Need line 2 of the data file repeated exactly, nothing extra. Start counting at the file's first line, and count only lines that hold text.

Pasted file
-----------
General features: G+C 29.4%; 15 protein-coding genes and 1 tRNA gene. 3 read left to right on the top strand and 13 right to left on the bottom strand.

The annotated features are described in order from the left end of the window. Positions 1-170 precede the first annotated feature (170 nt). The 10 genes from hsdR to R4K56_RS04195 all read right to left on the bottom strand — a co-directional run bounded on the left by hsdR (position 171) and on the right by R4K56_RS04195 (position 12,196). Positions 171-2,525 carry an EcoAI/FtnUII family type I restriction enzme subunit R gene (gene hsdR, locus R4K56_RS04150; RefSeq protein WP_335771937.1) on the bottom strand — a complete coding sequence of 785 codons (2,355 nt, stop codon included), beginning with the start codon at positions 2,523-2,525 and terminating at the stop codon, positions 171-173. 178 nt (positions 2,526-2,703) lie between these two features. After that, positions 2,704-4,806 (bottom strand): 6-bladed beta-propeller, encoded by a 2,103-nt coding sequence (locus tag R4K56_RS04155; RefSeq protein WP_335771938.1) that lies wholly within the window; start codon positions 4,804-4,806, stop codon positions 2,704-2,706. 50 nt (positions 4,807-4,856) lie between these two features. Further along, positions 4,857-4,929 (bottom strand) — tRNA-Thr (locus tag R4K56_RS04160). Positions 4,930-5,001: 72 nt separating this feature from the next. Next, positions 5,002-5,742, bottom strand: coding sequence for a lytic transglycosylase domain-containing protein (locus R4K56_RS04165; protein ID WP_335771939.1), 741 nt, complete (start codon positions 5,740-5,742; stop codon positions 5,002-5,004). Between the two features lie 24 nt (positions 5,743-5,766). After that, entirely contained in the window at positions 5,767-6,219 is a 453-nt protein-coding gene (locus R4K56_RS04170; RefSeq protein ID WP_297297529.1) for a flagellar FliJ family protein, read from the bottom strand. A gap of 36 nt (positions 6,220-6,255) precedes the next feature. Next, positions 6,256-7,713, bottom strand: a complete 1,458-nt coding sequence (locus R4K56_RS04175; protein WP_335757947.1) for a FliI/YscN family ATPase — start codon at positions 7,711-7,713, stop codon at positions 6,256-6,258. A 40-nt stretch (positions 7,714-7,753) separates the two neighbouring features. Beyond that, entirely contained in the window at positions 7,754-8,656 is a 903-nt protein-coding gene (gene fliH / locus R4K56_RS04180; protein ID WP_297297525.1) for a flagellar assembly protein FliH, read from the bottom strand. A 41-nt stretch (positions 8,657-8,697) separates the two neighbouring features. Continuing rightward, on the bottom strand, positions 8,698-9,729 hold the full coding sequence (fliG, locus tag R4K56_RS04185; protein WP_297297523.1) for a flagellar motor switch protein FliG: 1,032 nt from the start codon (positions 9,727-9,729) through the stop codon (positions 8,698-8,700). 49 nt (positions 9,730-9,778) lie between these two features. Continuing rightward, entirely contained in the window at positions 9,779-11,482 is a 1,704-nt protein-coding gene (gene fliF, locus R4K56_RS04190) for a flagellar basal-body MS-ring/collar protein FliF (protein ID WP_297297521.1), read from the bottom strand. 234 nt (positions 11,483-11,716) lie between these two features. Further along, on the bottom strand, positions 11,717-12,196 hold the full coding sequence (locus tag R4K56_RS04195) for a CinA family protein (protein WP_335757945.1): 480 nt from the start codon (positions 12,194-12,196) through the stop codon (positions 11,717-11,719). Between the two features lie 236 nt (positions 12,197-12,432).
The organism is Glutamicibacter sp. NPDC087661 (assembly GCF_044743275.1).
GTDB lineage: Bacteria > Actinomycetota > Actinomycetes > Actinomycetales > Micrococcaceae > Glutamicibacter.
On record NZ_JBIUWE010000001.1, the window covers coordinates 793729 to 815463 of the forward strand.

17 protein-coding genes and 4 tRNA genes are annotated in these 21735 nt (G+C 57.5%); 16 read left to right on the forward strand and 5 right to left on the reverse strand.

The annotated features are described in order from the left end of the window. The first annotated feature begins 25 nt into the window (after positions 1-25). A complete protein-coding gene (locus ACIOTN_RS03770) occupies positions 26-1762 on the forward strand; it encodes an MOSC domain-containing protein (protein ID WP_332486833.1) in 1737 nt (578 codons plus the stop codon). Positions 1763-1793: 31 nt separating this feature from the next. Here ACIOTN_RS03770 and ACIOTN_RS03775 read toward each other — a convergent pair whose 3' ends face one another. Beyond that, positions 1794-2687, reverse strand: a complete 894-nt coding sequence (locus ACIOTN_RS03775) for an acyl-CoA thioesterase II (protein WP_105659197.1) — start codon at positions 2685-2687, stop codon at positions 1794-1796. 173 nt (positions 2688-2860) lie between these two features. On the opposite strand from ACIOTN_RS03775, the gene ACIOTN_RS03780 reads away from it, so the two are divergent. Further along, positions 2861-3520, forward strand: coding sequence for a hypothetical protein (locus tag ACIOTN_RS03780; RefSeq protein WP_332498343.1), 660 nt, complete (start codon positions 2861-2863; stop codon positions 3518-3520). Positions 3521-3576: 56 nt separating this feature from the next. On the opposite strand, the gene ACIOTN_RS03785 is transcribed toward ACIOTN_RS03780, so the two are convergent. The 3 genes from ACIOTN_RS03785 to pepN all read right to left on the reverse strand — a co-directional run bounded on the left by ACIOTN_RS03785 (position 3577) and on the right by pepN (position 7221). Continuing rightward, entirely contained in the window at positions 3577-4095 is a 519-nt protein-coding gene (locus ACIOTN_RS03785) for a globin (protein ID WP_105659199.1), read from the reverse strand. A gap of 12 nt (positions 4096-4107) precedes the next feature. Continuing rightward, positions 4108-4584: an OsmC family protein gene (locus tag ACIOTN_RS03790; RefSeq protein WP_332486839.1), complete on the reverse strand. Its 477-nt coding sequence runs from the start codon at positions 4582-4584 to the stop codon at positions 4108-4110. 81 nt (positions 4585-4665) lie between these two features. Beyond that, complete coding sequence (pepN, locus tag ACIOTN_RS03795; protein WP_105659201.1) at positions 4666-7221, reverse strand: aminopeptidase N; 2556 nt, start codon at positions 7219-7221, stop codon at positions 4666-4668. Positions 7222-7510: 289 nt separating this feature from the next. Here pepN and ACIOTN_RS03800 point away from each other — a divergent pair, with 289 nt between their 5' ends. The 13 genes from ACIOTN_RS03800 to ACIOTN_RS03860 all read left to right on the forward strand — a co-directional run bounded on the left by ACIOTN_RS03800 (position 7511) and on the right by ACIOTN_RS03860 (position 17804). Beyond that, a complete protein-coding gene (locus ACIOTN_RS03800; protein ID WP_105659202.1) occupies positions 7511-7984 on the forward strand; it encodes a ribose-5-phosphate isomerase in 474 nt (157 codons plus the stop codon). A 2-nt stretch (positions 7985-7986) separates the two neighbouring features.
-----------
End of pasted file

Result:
The annotated features are described in order from the left end of the window. Positions 1-170 precede the first annotated feature (170 nt). The 10 genes from hsdR to R4K56_RS04195 all read right to left on the bottom strand — a co-directional run bounded on the left by hsdR (position 171) and on the right by R4K56_RS04195 (position 12,196). Positions 171-2,525 carry an EcoAI/FtnUII family type I restriction enzme subunit R gene (gene hsdR, locus R4K56_RS04150; RefSeq protein WP_335771937.1) on the bottom strand — a complete coding sequence of 785 codons (2,355 nt, stop codon included), beginning with the start codon at positions 2,523-2,525 and terminating at the stop codon, positions 171-173. 178 nt (positions 2,526-2,703) lie between these two features. After that, positions 2,704-4,806 (bottom strand): 6-bladed beta-propeller, encoded by a 2,103-nt coding sequence (locus tag R4K56_RS04155; RefSeq protein WP_335771938.1) that lies wholly within the window; start codon positions 4,804-4,806, stop codon positions 2,704-2,706. 50 nt (positions 4,807-4,856) lie between these two features. Further along, positions 4,857-4,929 (bottom strand) — tRNA-Thr (locus tag R4K56_RS04160). Positions 4,930-5,001: 72 nt separating this feature from the next. Next, positions 5,002-5,742, bottom strand: coding sequence for a lytic transglycosylase domain-containing protein (locus R4K56_RS04165; protein ID WP_335771939.1), 741 nt, complete (start codon positions 5,740-5,742; stop codon positions 5,002-5,004). Between the two features lie 24 nt (positions 5,743-5,766). After that, entirely contained in the window at positions 5,767-6,219 is a 453-nt protein-coding gene (locus R4K56_RS04170; RefSeq protein ID WP_297297529.1) for a flagellar FliJ family protein, read from the bottom strand. A gap of 36 nt (positions 6,220-6,255) precedes the next feature. Next, positions 6,256-7,713, bottom strand: a complete 1,458-nt coding sequence (locus R4K56_RS04175; protein WP_335757947.1) for a FliI/YscN family ATPase — start codon at positions 7,711-7,713, stop codon at positions 6,256-6,258. A 40-nt stretch (positions 7,714-7,753) separates the two neighbouring features. Beyond that, entirely contained in the window at positions 7,754-8,656 is a 903-nt protein-coding gene (gene fliH / locus R4K56_RS04180; protein ID WP_297297525.1) for a flagellar assembly protein FliH, read from the bottom strand. A 41-nt stretch (positions 8,657-8,697) separates the two neighbouring features. Continuing rightward, on the bottom strand, positions 8,698-9,729 hold the full coding sequence (fliG, locus tag R4K56_RS04185; protein WP_297297523.1) for a flagellar motor switch protein FliG: 1,032 nt from the start codon (positions 9,727-9,729) through the stop codon (positions 8,698-8,700). 49 nt (positions 9,730-9,778) lie between these two features. Continuing rightward, entirely contained in the window at positions 9,779-11,482 is a 1,704-nt protein-coding gene (gene fliF, locus R4K56_RS04190) for a flagellar basal-body MS-ring/collar protein FliF (protein ID WP_297297521.1), read from the bottom strand. 234 nt (positions 11,483-11,716) lie between these two features. Further along, on the bottom strand, positions 11,717-12,196 hold the full coding sequence (locus tag R4K56_RS04195) for a CinA family protein (protein WP_335757945.1): 480 nt from the start codon (positions 12,194-12,196) through the stop codon (positions 11,717-11,719). Between the two features lie 236 nt (positions 12,197-12,432).